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A higher power behind sat-TV protest?

They say politics makes strange bedfellows, and here's a pair of the strangest: News Corp. Chairman Rupert Murdoch—
slammed by some Christian broadcasters as a purveyor of sleaze—and a coalition of Christian broadcasters.

Last week, six religious programmers presented to the Justice Department nearly half a million petitions against EchoStar's planned merger with DirecTV. The National Religious Broadcasters group also opposes the merger.

But other religious broadcasters are upset because they believe that opposition is the result of meetings with Murdoch and what they say was his offer of carriage in exchange for help blocking the merger. Murdoch last year tried to buy DirecTV himself, but EchoStar emerged a last-minute victor.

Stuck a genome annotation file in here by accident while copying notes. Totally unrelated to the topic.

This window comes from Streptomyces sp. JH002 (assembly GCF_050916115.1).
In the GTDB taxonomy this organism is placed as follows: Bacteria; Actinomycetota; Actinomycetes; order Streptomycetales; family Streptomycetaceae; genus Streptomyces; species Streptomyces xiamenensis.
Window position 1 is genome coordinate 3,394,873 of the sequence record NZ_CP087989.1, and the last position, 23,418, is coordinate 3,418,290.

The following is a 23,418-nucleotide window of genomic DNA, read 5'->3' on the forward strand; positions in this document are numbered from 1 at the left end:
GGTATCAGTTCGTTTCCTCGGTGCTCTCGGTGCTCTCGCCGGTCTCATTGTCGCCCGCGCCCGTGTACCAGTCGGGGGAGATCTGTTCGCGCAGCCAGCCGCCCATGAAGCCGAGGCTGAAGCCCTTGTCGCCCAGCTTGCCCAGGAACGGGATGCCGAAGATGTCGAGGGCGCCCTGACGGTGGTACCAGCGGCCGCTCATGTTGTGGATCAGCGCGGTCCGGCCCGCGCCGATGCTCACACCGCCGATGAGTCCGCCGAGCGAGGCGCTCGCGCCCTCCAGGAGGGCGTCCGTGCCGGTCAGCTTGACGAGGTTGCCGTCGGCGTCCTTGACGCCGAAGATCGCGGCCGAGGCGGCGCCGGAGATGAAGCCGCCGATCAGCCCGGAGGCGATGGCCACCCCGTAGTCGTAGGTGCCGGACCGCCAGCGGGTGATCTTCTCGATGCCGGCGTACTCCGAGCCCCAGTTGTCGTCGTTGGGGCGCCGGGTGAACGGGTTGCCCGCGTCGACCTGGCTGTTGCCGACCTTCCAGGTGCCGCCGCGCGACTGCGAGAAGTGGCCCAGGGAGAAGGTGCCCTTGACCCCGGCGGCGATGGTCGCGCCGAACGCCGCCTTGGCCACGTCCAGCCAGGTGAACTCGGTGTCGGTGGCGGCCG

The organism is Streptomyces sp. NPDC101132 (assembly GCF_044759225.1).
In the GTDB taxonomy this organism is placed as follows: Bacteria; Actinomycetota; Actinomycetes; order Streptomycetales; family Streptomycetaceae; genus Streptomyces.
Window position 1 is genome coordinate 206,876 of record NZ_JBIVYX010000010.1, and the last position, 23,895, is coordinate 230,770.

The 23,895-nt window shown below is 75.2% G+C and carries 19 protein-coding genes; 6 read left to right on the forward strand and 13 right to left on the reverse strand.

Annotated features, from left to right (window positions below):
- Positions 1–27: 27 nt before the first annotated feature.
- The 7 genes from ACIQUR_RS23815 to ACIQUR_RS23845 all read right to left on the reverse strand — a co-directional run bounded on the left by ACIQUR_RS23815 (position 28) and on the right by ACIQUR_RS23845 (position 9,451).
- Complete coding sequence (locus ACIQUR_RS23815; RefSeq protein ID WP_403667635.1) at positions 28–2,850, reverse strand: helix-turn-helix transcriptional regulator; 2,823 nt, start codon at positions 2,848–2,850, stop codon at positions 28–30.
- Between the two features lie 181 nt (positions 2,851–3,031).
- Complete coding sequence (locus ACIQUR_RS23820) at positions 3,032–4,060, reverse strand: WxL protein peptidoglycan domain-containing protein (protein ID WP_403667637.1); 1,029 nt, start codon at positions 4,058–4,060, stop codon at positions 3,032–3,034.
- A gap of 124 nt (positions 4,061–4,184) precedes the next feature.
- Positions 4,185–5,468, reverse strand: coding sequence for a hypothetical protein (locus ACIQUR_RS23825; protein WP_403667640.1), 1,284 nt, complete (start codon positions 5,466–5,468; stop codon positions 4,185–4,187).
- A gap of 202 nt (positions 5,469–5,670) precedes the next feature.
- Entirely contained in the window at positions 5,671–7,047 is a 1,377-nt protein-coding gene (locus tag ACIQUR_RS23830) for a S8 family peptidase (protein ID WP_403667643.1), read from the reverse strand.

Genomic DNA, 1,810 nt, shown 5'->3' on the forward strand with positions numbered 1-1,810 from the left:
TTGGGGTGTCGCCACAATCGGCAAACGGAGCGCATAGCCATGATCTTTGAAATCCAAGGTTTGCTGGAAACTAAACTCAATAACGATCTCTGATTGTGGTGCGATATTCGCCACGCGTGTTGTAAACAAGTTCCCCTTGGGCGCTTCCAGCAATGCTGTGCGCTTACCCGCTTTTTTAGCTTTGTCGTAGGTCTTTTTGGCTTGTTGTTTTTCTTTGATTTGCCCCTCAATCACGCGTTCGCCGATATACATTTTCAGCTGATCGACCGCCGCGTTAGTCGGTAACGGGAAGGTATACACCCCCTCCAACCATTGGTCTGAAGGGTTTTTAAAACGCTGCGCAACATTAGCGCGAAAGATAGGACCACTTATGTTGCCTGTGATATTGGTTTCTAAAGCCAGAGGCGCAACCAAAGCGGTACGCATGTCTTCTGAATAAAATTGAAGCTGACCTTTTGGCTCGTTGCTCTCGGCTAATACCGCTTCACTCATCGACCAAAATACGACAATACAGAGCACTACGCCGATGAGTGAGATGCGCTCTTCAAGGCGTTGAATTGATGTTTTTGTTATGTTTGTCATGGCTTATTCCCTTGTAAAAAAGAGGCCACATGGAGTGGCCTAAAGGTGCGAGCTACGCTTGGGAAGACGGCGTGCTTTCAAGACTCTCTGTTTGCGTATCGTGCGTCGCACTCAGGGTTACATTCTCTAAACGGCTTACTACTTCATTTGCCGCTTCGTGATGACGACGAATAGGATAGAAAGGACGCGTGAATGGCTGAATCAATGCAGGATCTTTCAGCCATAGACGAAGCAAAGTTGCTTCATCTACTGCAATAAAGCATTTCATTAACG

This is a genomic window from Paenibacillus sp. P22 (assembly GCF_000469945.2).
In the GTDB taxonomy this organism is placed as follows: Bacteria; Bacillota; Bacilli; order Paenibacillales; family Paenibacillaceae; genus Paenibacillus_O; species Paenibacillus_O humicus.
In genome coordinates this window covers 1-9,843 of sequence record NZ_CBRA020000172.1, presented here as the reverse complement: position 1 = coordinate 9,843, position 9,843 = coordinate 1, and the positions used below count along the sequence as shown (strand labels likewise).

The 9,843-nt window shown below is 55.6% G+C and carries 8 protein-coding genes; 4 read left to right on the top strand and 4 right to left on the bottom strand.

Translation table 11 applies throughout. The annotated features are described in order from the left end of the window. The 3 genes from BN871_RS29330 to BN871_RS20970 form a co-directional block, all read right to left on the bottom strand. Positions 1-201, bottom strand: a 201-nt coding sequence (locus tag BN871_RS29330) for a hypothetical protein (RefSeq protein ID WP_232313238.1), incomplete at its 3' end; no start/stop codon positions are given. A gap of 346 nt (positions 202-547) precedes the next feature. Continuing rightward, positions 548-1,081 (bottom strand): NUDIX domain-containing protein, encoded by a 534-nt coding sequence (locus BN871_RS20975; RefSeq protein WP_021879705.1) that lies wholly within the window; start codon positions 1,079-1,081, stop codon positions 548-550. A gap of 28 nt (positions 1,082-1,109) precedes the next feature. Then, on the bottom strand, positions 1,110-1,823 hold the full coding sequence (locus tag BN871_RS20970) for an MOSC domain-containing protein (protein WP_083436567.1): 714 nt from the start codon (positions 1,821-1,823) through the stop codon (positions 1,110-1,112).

"I believe the recent stand by the executive committee of the National Religious Broadcasters to oppose the merger may be the result of a meeting that Louis Sheldon, head of the Traditional Values Coalition, arranged with Rupert Murdoch," wrote David Clark, president of FamilyNet and former NRB chairman, to Attorney General John Ashcroft and FCC Chairman Michael Powell.

According to Clark and others, NRB members met with Murdoch in early March. Murdoch told them he would commit to airing more religious programming, said one attendee, if Murdoch eventually ended up owning DirecTV.

"Murdoch did give us assurances," said Glenn Plummer, NRB chairman.

"This is ... not a quid pro quo," said a Murdoch spokesman. "They asked Charlie [Ergen, EchoStar CEO] the same question, and they were not pleased with his response."

"We are at a loss to understand," said Marc Lumpkin, EchoStar spokesman, "why these ministers would protest two companies that provide the most religious broadcasting available in the U.S. today."

Through Dominion Sky Angel, EchoStar customers can subscribe to 36 religious audio and video networks. Combined, EchoStar and DirecTV also carry 13 religious networks, although some are on Spanish-language tiers.